Candacy A. Taylor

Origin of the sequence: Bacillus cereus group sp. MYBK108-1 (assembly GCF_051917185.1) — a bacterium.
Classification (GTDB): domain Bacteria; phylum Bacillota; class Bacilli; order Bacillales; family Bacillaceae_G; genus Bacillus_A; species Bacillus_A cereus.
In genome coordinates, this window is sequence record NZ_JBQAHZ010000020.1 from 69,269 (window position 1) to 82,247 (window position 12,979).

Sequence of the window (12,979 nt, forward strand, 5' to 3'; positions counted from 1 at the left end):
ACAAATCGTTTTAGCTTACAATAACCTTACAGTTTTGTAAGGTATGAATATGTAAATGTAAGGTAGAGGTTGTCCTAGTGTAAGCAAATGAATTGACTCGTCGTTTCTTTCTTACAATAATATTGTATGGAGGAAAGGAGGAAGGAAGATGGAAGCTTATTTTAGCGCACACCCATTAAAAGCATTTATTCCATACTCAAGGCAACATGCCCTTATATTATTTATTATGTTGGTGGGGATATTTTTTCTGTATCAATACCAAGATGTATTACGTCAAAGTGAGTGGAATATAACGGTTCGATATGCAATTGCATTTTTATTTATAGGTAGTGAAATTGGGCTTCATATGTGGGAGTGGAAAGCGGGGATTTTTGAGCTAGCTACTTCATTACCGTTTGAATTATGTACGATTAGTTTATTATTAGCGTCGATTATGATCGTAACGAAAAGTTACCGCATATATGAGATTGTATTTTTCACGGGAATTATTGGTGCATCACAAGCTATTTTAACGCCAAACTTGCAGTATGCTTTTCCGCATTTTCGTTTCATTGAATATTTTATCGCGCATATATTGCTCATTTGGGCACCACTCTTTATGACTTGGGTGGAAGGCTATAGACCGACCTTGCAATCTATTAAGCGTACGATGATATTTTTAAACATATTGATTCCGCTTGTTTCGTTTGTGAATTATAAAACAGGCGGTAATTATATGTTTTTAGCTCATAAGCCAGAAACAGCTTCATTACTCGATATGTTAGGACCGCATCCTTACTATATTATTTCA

Taylor became fascinated with waitresses and diner culture when waiting tables to pay for her graduate school education. Her thesis, this book, focused on the “lifer” waitress – women who have waited tables for decades. With a combination of research and interviews, Taylor soon dispels the notion that waitresses or poor, uneducated and down-trodden. While many of the youngest wait-staff look at their position as demeaning and a short stop-gap until they get their “real” career, the lifers love their jobs and would never leave it. Many wait tables in to their late 70s and 80s. Once at the top of the waitressing food chain, a lifer can make excellent money from regulars, take their pick of shifts and command adoration from customers and respect from the younger staff. The women interviewed here run from those who started waitressing out of desperation for money, or because it was much easier than cotton-picking, to woman with professional degrees who just can’t hack sitting in an office. Many have nice homes, put their children through private schools and college, have healthy retirement accounts and travel. In addition, many are incredibly healthy and strong, thanks to their daily regimen of walking and lifting. The interviews and photos, both past and present, add a great deal of authenticity.